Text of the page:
Feds introduce second eviction ban
Today’s 269 new confirmed and probable cases of COVID-19 in Idaho bring the state total to 33,196, according to the state Department of Health and Welfare. Though yesterday the state did not increase its coronavirus-related death toll, that number rose by 10 today to 382.
According to the state, Blaine County has not gained any new cases of COVID-19 since Monday. The total remains at 588 confirmed and 18 probable cases.
Elsewhere, the resort makes moves towards this winter’s ski season, the federal government introduces a new eviction ban and local schools prepare to welcome back students. Here are those and other top stories from Friday, Sept. 4.
• The Sun Valley Resort has extended early-bird season pass pricing through to the end of the month. The move comes as the resort prepares to announce its COVID-19 precautions ahead of the winter season.
Sun Valley confirmed it will continue to take part in Vail Resort’s Epic Pass, and Vail just revealed its own coronavirus protocols for the upcoming ski season. It seems as though Sun Valley would not be bound by Vail’s plans through the Epic Pass, but may well confirm its own plans in the coming weeks.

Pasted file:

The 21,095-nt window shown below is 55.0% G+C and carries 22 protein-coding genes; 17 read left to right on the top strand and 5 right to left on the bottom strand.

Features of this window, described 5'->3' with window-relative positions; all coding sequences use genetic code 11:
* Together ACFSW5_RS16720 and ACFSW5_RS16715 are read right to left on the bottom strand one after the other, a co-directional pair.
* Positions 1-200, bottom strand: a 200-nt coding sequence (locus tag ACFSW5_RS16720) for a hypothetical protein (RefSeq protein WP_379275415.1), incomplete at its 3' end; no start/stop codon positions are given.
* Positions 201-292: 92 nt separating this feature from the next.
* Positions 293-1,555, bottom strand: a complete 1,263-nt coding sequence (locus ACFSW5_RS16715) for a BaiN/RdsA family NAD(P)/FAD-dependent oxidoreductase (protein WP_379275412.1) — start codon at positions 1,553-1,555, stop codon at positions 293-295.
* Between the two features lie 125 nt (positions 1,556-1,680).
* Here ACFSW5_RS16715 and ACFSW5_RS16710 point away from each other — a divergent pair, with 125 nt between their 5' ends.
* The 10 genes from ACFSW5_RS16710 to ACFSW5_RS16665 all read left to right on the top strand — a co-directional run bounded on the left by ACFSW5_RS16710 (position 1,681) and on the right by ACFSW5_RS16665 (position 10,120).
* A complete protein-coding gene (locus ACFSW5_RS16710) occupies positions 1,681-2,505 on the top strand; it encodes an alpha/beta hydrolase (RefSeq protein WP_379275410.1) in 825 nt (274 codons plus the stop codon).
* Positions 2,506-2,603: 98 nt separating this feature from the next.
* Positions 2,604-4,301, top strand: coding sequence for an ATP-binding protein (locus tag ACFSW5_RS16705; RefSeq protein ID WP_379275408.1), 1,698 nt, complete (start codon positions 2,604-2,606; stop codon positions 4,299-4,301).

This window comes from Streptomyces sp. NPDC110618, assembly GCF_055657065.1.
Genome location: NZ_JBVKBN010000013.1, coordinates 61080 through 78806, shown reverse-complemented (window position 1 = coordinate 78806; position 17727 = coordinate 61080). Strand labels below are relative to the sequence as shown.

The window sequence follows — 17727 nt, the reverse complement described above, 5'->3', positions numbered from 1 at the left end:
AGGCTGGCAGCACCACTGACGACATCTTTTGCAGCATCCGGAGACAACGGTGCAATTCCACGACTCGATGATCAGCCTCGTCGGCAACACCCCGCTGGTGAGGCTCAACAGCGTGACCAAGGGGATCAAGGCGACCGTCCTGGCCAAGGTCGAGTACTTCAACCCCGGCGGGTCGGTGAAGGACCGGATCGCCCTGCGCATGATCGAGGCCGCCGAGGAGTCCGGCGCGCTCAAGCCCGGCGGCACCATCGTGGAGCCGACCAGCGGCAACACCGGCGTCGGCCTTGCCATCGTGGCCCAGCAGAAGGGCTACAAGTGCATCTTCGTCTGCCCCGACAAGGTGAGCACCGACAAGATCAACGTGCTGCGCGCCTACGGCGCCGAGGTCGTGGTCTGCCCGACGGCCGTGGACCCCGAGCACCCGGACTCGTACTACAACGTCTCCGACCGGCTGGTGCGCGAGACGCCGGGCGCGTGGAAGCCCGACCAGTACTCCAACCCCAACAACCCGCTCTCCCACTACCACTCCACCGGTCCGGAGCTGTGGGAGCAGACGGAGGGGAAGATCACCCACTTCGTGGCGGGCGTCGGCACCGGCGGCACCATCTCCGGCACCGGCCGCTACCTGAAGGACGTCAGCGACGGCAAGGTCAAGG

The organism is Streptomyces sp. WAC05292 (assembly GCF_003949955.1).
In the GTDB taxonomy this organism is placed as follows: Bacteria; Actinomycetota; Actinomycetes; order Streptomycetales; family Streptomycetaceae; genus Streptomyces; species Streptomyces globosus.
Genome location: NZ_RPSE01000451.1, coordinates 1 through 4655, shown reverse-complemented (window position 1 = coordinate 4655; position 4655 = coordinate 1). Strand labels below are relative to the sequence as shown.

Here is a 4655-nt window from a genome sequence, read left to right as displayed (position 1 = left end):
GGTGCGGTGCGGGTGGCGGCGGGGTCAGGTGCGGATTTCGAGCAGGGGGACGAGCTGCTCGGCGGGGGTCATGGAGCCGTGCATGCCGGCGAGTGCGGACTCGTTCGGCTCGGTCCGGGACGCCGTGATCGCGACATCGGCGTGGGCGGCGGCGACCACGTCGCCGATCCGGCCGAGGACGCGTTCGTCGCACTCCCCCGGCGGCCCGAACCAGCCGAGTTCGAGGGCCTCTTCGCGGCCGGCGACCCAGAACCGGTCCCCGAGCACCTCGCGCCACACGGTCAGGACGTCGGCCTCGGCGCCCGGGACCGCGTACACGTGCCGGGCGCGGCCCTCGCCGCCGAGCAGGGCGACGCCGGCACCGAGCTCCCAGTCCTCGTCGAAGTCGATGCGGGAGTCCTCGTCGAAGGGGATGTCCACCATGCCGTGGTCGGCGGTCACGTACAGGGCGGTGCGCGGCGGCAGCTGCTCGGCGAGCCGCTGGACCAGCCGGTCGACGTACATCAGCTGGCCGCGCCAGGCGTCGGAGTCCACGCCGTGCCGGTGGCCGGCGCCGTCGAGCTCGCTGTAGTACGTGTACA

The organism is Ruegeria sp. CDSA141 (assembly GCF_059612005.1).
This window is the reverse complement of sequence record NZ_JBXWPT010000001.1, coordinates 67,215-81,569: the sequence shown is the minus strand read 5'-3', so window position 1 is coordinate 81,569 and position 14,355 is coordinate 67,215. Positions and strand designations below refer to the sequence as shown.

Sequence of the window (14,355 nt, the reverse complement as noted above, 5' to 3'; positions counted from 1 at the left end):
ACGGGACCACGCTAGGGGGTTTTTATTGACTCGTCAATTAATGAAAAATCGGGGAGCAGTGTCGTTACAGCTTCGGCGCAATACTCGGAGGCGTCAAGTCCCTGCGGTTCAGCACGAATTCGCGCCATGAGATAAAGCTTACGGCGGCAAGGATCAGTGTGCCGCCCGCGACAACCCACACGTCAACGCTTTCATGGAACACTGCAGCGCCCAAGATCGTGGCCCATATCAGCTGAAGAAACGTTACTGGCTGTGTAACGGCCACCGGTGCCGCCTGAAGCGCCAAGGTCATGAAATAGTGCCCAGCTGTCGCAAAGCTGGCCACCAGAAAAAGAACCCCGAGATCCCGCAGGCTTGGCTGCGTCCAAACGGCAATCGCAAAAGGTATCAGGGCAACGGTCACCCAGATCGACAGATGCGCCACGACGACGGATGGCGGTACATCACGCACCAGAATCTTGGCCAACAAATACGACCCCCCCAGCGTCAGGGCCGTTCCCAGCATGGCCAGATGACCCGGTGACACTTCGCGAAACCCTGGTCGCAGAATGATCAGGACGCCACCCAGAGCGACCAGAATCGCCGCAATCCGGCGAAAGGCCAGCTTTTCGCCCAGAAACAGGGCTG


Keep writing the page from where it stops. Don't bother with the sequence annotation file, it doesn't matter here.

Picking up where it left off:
• The Centers for Disease Control and Prevention issued an eviction moratorium this week to help stop the spread of coronavirus by keeping renters from winding up in homeless shelters or other crowded living conditions. How precisely that will play out in Idaho is not entirely clear, but the Idaho Housing Preservation Program has another $11 million left to spend on rental assistance by Dec. 31, for those who need it.
• Plexiglass, spaced out desks, face masks, staggered in-class learning days: the school year will look considerably different from usual when it begins on Tuesday. Custodians and maintenance staff throughout the Blaine County School District have been hard at work preparing to welcome students and teachers back into the buildings before the first day on Tuesday, Sept. 8.
• U.S. Senate candidate Paulette Jordan will hold a town hall meeting in Ketchum Town Square tomorrow at 6 p.m. Members of the public are invited to hear the former Idaho state representative lay out her platform to challenge Sen. Jim Risch for his seat.
• Thirty-five gray wolves were transplanted into central Idaho’s wilderness in the mid-1990s. Since then, the wolves have inevitably clashed with livestock owners, with many calling for their culling. A local nonprofit group—the Wood River Wolf Project—has introduced nonlethal deterrent methods to great effect, promoting an agenda of peaceful coexistence between livestock producers and the wolves.
• Normally, Labor Day means the annual Wagon Days Festival in Ketchum. Of course, that’s not happening this year. In lieu of our normal Wagon Days Special Section, the Mountain Express took the opportunity to look back on the storied history of the Wood River Valley, highlighting all the various peaks and cols that Wagon Days celebrates.
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